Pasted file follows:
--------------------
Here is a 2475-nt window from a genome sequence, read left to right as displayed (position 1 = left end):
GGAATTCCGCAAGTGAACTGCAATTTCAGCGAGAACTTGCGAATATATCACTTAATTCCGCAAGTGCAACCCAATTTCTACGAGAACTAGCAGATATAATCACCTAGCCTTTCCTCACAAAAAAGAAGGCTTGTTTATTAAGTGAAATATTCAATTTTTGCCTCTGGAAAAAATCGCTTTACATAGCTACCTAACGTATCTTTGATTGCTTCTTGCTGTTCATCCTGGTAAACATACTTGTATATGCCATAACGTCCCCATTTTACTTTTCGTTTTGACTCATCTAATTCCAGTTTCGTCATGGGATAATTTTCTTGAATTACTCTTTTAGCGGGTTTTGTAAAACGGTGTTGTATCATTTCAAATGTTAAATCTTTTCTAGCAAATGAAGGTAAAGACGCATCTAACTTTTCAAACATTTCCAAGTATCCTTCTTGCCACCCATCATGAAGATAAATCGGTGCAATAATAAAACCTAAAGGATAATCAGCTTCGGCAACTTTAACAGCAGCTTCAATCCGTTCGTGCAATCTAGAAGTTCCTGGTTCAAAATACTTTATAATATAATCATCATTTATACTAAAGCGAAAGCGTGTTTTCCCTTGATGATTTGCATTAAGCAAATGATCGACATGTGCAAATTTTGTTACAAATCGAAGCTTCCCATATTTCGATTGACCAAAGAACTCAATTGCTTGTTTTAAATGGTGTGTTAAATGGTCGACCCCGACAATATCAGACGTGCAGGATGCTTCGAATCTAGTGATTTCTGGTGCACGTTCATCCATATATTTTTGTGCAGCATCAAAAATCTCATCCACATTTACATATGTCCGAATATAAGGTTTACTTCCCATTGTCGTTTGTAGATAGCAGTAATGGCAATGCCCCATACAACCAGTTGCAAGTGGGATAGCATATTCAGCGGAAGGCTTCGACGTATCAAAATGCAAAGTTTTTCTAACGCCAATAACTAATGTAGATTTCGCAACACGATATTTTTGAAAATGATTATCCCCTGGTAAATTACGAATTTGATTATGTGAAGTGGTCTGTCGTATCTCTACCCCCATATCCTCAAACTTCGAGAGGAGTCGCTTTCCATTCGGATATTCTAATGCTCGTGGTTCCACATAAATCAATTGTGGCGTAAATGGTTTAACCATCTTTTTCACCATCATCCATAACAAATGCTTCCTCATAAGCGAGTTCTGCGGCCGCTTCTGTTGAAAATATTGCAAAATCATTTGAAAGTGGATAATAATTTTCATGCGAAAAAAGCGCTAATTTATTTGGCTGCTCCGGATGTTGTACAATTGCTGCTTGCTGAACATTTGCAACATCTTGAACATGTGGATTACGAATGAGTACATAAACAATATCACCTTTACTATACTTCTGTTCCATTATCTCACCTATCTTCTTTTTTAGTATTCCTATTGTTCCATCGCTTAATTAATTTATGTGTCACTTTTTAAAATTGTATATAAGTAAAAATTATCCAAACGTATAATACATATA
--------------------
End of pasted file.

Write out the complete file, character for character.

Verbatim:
Here is a 2475-nt window from a genome sequence, read left to right as displayed (position 1 = left end):
GGAATTCCGCAAGTGAACTGCAATTTCAGCGAGAACTTGCGAATATATCACTTAATTCCGCAAGTGCAACCCAATTTCTACGAGAACTAGCAGATATAATCACCTAGCCTTTCCTCACAAAAAAGAAGGCTTGTTTATTAAGTGAAATATTCAATTTTTGCCTCTGGAAAAAATCGCTTTACATAGCTACCTAACGTATCTTTGATTGCTTCTTGCTGTTCATCCTGGTAAACATACTTGTATATGCCATAACGTCCCCATTTTACTTTTCGTTTTGACTCATCTAATTCCAGTTTCGTCATGGGATAATTTTCTTGAATTACTCTTTTAGCGGGTTTTGTAAAACGGTGTTGTATCATTTCAAATGTTAAATCTTTTCTAGCAAATGAAGGTAAAGACGCATCTAACTTTTCAAACATTTCCAAGTATCCTTCTTGCCACCCATCATGAAGATAAATCGGTGCAATAATAAAACCTAAAGGATAATCAGCTTCGGCAACTTTAACAGCAGCTTCAATCCGTTCGTGCAATCTAGAAGTTCCTGGTTCAAAATACTTTATAATATAATCATCATTTATACTAAAGCGAAAGCGTGTTTTCCCTTGATGATTTGCATTAAGCAAATGATCGACATGTGCAAATTTTGTTACAAATCGAAGCTTCCCATATTTCGATTGACCAAAGAACTCAATTGCTTGTTTTAAATGGTGTGTTAAATGGTCGACCCCGACAATATCAGACGTGCAGGATGCTTCGAATCTAGTGATTTCTGGTGCACGTTCATCCATATATTTTTGTGCAGCATCAAAAATCTCATCCACATTTACATATGTCCGAATATAAGGTTTACTTCCCATTGTCGTTTGTAGATAGCAGTAATGGCAATGCCCCATACAACCAGTTGCAAGTGGGATAGCATATTCAGCGGAAGGCTTCGACGTATCAAAATGCAAAGTTTTTCTAACGCCAATAACTAATGTAGATTTCGCAACACGATATTTTTGAAAATGATTATCCCCTGGTAAATTACGAATTTGATTATGTGAAGTGGTCTGTCGTATCTCTACCCCCATATCCTCAAACTTCGAGAGGAGTCGCTTTCCATTCGGATATTCTAATGCTCGTGGTTCCACATAAATCAATTGTGGCGTAAATGGTTTAACCATCTTTTTCACCATCATCCATAACAAATGCTTCCTCATAAGCGAGTTCTGCGGCCGCTTCTGTTGAAAATATTGCAAAATCATTTGAAAGTGGATAATAATTTTCATGCGAAAAAAGCGCTAATTTATTTGGCTGCTCCGGATGTTGTACAATTGCTGCTTGCTGAACATTTGCAACATCTTGAACATGTGGATTACGAATGAGTACATAAACAATATCACCTTTACTATACTTCTGTTCCATTATCTCACCTATCTTCTTTTTTAGTATTCCTATTGTTCCATCGCTTAATTAATTTATGTGTCACTTTTTAAAATTGTATATAAGTAAAAATTATCCAAACGTATAATACATATA